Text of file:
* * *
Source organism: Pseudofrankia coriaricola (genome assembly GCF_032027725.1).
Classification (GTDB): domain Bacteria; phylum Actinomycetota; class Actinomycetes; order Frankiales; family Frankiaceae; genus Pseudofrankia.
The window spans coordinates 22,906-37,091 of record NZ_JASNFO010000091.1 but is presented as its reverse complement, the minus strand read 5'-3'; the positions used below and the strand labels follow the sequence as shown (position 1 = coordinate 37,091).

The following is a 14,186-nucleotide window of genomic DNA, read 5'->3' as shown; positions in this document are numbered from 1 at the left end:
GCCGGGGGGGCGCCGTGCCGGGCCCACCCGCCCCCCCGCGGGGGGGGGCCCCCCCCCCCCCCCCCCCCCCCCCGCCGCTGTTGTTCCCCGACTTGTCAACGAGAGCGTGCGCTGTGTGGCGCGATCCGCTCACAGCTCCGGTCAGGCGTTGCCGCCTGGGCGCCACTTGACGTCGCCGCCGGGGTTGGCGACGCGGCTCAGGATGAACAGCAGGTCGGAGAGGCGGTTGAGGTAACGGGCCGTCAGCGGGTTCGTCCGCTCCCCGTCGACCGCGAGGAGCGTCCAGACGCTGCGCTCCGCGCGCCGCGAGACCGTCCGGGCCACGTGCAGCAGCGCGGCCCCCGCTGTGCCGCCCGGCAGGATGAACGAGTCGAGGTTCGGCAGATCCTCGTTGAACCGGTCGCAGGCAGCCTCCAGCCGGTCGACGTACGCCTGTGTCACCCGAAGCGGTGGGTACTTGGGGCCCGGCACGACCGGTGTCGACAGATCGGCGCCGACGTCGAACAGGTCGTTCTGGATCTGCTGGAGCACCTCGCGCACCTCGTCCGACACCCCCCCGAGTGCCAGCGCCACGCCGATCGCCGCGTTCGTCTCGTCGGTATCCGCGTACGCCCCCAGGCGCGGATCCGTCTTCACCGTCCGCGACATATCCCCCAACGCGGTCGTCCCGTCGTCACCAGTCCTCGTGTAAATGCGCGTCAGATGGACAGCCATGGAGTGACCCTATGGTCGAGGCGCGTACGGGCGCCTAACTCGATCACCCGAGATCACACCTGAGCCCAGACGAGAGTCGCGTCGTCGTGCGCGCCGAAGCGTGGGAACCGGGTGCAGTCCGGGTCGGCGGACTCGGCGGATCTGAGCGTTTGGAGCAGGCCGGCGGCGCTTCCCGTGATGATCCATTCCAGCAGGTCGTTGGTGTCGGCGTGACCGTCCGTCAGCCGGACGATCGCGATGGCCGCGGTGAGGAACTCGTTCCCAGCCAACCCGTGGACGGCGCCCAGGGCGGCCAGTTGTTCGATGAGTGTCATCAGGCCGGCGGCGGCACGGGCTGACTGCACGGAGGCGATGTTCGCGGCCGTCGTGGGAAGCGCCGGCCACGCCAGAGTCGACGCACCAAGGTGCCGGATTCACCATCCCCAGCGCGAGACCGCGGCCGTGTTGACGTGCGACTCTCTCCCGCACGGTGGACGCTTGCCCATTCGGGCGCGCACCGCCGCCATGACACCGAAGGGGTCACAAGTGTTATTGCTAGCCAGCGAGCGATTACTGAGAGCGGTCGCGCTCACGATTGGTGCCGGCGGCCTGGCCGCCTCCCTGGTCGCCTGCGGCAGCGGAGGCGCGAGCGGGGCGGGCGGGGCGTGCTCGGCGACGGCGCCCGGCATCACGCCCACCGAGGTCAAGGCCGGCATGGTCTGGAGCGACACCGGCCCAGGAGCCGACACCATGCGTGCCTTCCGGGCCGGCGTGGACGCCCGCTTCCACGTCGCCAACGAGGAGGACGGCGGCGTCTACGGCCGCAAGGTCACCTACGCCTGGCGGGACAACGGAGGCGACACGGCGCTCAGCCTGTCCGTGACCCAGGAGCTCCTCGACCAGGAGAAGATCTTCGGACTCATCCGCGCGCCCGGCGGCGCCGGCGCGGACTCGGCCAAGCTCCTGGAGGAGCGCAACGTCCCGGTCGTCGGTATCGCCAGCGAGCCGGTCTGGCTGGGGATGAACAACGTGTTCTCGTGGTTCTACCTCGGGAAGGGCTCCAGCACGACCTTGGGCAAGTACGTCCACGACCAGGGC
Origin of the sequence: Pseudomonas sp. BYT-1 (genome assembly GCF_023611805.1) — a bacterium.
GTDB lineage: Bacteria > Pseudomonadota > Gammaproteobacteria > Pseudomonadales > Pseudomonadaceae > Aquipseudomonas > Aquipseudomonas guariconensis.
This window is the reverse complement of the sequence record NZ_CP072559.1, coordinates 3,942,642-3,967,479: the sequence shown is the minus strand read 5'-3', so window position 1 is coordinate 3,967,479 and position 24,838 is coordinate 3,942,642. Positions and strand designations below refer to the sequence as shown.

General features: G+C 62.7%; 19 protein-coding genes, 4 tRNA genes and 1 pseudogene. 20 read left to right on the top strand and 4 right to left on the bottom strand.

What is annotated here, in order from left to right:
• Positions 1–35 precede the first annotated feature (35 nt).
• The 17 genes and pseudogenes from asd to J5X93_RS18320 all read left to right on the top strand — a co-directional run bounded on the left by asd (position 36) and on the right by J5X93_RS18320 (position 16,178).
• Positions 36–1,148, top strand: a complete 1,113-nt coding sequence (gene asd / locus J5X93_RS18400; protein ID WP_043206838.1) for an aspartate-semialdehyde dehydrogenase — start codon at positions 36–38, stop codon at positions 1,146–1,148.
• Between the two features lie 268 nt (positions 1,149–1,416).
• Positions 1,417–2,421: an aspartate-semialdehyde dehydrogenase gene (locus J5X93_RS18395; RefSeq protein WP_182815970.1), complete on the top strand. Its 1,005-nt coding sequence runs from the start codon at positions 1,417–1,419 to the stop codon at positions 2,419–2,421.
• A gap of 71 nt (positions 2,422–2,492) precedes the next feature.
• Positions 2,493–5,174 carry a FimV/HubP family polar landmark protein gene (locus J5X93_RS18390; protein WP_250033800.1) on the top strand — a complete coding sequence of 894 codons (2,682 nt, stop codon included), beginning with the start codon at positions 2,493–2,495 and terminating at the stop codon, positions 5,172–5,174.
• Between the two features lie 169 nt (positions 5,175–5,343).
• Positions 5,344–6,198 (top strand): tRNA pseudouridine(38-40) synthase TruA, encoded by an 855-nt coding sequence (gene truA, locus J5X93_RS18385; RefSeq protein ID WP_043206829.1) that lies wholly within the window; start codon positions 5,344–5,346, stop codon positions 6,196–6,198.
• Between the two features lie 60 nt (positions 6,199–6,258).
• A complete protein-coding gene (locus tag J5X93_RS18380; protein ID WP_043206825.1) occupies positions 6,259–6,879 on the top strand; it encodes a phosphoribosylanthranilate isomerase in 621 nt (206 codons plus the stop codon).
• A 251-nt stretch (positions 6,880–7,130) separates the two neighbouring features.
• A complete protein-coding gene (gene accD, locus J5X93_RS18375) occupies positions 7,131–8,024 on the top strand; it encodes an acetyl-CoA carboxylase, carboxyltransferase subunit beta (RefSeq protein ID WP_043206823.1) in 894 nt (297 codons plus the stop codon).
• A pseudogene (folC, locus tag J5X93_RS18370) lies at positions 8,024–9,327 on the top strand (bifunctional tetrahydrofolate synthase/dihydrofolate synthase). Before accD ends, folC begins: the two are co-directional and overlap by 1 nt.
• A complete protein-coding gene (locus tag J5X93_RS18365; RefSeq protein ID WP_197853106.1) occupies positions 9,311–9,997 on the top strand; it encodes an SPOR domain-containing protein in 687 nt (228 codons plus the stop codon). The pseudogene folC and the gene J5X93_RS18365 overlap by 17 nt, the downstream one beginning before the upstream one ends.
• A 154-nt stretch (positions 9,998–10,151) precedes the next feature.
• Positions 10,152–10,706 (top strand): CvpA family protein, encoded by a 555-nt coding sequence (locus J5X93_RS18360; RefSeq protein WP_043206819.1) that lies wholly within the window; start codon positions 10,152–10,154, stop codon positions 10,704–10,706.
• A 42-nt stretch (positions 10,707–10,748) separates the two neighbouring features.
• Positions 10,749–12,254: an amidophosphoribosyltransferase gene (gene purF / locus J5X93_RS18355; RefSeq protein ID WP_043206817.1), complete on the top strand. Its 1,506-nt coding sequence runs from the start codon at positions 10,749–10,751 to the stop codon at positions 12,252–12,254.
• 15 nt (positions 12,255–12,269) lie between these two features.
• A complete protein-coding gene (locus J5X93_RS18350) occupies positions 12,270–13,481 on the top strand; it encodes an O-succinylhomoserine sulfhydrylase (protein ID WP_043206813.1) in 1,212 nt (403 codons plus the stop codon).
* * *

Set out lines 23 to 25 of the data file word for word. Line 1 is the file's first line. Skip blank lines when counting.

• A complete protein-coding gene (gene accD, locus J5X93_RS18375) occupies positions 7,131–8,024 on the top strand; it encodes an acetyl-CoA carboxylase, carboxyltransferase subunit beta (RefSeq protein ID WP_043206823.1) in 894 nt (297 codons plus the stop codon).
• A pseudogene (folC, locus tag J5X93_RS18370) lies at positions 8,024–9,327 on the top strand (bifunctional tetrahydrofolate synthase/dihydrofolate synthase). Before accD ends, folC begins: the two are co-directional and overlap by 1 nt.
• A complete protein-coding gene (locus tag J5X93_RS18365; RefSeq protein ID WP_197853106.1) occupies positions 9,311–9,997 on the top strand; it encodes an SPOR domain-containing protein in 687 nt (228 codons plus the stop codon). The pseudogene folC and the gene J5X93_RS18365 overlap by 17 nt, the downstream one beginning before the upstream one ends.